the years 2004 Team America: World Police was a scathing parody of American action films, but also a legitimately excellent version of the genre’s tropes at work. While ridiculing the concept of American exceptionalism, writers Trey Parker, Matt Stone, and Pam Brady have successfully championed America’s role as the biggest cock in a world filled with assholes.
Netflix’s animated feature film America: the movie, which comes out on June 30, looks like an attempt to walk the same line between mockery and actual chauvinism. The aggressively anachronistic and ahistoric film follows George Washington (Channing Tatum) as he attempts to avenge the death of his childhood best friend Abraham Lincoln (Will Forte) by fighting the British forces led by Benedict Arnold (Andy Samberg), who is inexplicably a werewolf. This could be a recipe for awkward fun to watch while being very drunk and celebrating July 4th, but any goodwill provided by the concept or the cast is completely wasted on a film that is chock full of endless references without having anything to do with it. that is to say.
Washington enlists the help of beer brewing brother Sam Adams (a waste of Jason Mantzoukas’ bizarre humor) and a socially awkward version of Paul Revere who dresses like a knight (Bobby Moynihan). The screenplay, by writer Dave Callaham (Wonder Woman 1984 and Mortal combat) repeatedly notes that the Founding Fathers were white men who really cared only about the interests of other white men. Then it continues, without any points or punchlines. That’s especially true when guys recruit more diverse allies like expert tracker Geronimo (Raoul Trujillo) or Iron Man-style super-scientist Thomas Edison, who is recast as a Chinese-American woman voiced by Olivia Munn.
Characters of color constantly point out that they are susceptible to abuse from Washington and Adams, who regularly make racist and sexist remarks. But they dismiss those doubts, because these guys are meant to be lovable idiots, and their nemesis King James (Simon Pegg) is worse – he’s basically Dune‘s Baron Harkonnen with a plan to turn the whole world into tea-loving Britons with bad teeth. Callahan tries to poke fun at the story’s dumps with an overt shade, but later asks Jefferson to explain that she wants to win the war to show everyone what science is capable of. No one brings up the fact that the British Empire seems to be powered entirely by super-science, while the guys she works with call her a witch.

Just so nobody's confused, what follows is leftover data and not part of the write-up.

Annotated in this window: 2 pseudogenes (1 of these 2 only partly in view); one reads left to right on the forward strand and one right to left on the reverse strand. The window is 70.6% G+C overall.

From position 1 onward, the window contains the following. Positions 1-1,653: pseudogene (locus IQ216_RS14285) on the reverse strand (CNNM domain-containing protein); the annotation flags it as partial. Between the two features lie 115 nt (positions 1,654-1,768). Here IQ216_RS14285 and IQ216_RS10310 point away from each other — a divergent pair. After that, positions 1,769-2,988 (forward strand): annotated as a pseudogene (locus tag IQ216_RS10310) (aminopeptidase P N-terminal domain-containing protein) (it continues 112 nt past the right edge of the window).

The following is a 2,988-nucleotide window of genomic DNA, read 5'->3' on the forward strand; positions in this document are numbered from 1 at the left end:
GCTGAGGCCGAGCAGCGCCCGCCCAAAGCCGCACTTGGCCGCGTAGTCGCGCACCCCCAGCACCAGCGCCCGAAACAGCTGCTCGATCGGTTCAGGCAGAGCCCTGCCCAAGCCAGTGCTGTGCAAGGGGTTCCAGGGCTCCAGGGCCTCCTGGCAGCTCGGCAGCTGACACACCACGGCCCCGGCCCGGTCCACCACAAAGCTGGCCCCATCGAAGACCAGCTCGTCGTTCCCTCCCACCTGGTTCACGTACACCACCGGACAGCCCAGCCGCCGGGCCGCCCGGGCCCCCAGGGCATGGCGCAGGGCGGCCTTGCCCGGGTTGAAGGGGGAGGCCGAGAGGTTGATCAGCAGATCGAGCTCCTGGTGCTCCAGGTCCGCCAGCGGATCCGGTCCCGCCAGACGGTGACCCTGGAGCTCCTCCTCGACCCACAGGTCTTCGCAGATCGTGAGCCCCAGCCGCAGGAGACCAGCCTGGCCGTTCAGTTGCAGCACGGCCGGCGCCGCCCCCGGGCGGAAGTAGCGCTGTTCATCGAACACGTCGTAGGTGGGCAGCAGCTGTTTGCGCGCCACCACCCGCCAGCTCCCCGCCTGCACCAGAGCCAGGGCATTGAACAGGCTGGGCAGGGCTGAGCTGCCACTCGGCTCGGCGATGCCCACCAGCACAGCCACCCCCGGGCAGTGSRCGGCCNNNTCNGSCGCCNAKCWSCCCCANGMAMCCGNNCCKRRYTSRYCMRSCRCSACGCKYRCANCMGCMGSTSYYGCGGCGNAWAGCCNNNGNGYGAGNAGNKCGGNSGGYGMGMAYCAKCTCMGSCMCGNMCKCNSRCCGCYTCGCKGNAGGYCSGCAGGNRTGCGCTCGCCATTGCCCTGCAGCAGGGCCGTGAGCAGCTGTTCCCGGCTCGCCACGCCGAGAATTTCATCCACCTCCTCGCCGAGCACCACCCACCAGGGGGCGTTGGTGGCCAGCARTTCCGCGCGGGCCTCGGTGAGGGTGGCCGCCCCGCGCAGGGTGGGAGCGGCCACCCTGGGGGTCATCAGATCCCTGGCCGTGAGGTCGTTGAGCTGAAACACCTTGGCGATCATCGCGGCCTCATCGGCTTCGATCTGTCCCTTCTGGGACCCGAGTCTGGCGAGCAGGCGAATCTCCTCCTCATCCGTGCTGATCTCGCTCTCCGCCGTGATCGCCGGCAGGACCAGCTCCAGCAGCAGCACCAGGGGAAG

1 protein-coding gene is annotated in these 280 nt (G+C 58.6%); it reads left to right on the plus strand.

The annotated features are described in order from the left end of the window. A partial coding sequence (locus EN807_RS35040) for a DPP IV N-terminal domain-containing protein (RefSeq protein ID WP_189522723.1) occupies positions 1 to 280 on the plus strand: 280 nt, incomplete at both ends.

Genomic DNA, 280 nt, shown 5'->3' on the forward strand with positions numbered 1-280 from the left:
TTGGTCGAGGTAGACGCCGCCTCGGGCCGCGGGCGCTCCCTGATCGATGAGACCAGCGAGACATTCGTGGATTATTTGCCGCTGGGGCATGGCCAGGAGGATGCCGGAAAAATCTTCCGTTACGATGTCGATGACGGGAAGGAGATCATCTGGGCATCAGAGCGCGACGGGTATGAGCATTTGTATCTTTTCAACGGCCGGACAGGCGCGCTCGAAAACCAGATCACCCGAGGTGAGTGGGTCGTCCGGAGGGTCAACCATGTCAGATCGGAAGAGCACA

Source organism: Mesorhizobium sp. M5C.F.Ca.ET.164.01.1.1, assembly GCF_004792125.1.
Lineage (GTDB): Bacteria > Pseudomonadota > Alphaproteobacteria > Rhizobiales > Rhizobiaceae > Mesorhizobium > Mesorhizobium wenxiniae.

Archer director Matt Thompson at the helm America: the movie, and the movie clearly shows how much more important Archer Creator and writer Adam Reed is at the hit of the FX show. At first glance, Archer – an arrogant spy and a travesty of James Bond – seems similar to Tatum’s portrayal of Washington as a tough, brooding action hero, but while Archerthe characters regularly make the dumbest decisions possible, the writing is extremely intelligent. The world follows its own bizarre logic, and the entire cast is so obnoxious and egotistical that viewers don’t have to feel bad for anyone. Callahan seems to really want the Founding Fathers to be flawed but relatable heroes, but they just come across as fools that no one should work with.